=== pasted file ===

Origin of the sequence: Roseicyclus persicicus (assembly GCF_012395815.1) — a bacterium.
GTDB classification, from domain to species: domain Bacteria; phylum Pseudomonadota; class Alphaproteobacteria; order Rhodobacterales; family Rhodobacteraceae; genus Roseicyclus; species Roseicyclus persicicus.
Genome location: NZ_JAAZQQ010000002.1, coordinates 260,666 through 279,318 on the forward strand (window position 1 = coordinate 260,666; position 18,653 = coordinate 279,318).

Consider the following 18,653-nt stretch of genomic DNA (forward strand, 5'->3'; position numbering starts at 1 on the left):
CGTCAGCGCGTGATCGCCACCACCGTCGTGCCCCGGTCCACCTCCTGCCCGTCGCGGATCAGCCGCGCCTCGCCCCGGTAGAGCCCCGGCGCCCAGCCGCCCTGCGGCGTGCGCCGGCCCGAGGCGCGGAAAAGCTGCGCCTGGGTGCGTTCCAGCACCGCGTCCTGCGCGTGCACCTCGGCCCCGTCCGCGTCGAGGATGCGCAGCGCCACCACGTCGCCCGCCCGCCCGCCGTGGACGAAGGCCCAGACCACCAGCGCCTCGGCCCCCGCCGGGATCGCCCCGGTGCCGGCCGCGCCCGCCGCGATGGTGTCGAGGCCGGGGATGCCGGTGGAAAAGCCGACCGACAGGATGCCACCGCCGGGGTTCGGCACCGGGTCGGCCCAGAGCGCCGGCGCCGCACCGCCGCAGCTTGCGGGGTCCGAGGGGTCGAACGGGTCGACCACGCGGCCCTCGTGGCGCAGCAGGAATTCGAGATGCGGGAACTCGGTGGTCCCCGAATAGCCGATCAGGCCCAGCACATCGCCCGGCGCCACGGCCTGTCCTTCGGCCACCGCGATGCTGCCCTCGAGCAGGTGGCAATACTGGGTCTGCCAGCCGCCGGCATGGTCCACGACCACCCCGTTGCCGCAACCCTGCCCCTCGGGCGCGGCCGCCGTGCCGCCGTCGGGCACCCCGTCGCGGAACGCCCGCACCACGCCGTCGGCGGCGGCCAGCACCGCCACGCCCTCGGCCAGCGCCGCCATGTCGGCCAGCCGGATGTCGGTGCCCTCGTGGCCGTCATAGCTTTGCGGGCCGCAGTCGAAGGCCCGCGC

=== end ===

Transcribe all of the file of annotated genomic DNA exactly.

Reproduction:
Origin of the sequence: Roseicyclus persicicus (assembly GCF_012395815.1) — a bacterium.
GTDB classification, from domain to species: domain Bacteria; phylum Pseudomonadota; class Alphaproteobacteria; order Rhodobacterales; family Rhodobacteraceae; genus Roseicyclus; species Roseicyclus persicicus.
Genome location: NZ_JAAZQQ010000002.1, coordinates 260,666 through 279,318 on the forward strand (window position 1 = coordinate 260,666; position 18,653 = coordinate 279,318).

Consider the following 18,653-nt stretch of genomic DNA (forward strand, 5'->3'; position numbering starts at 1 on the left):
CGTCAGCGCGTGATCGCCACCACCGTCGTGCCCCGGTCCACCTCCTGCCCGTCGCGGATCAGCCGCGCCTCGCCCCGGTAGAGCCCCGGCGCCCAGCCGCCCTGCGGCGTGCGCCGGCCCGAGGCGCGGAAAAGCTGCGCCTGGGTGCGTTCCAGCACCGCGTCCTGCGCGTGCACCTCGGCCCCGTCCGCGTCGAGGATGCGCAGCGCCACCACGTCGCCCGCCCGCCCGCCGTGGACGAAGGCCCAGACCACCAGCGCCTCGGCCCCCGCCGGGATCGCCCCGGTGCCGGCCGCGCCCGCCGCGATGGTGTCGAGGCCGGGGATGCCGGTGGAAAAGCCGACCGACAGGATGCCACCGCCGGGGTTCGGCACCGGGTCGGCCCAGAGCGCCGGCGCCGCACCGCCGCAGCTTGCGGGGTCCGAGGGGTCGAACGGGTCGACCACGCGGCCCTCGTGGCGCAGCAGGAATTCGAGATGCGGGAACTCGGTGGTCCCCGAATAGCCGATCAGGCCCAGCACATCGCCCGGCGCCACGGCCTGTCCTTCGGCCACCGCGATGCTGCCCTCGAGCAGGTGGCAATACTGGGTCTGCCAGCCGCCGGCATGGTCCACGACCACCCCGTTGCCGCAACCCTGCCCCTCGGGCGCGGCCGCCGTGCCGCCGTCGGGCACCCCGTCGCGGAACGCCCGCACCACGCCGTCGGCGGCGGCCAGCACCGCCACGCCCTCGGCCAGCGCCGCCATGTCGGCCAGCCGGATGTCGGTGCCCTCGTGGCCGTCATAGCTTTGCGGGCCGCAGTCGAAGGCCCGCGC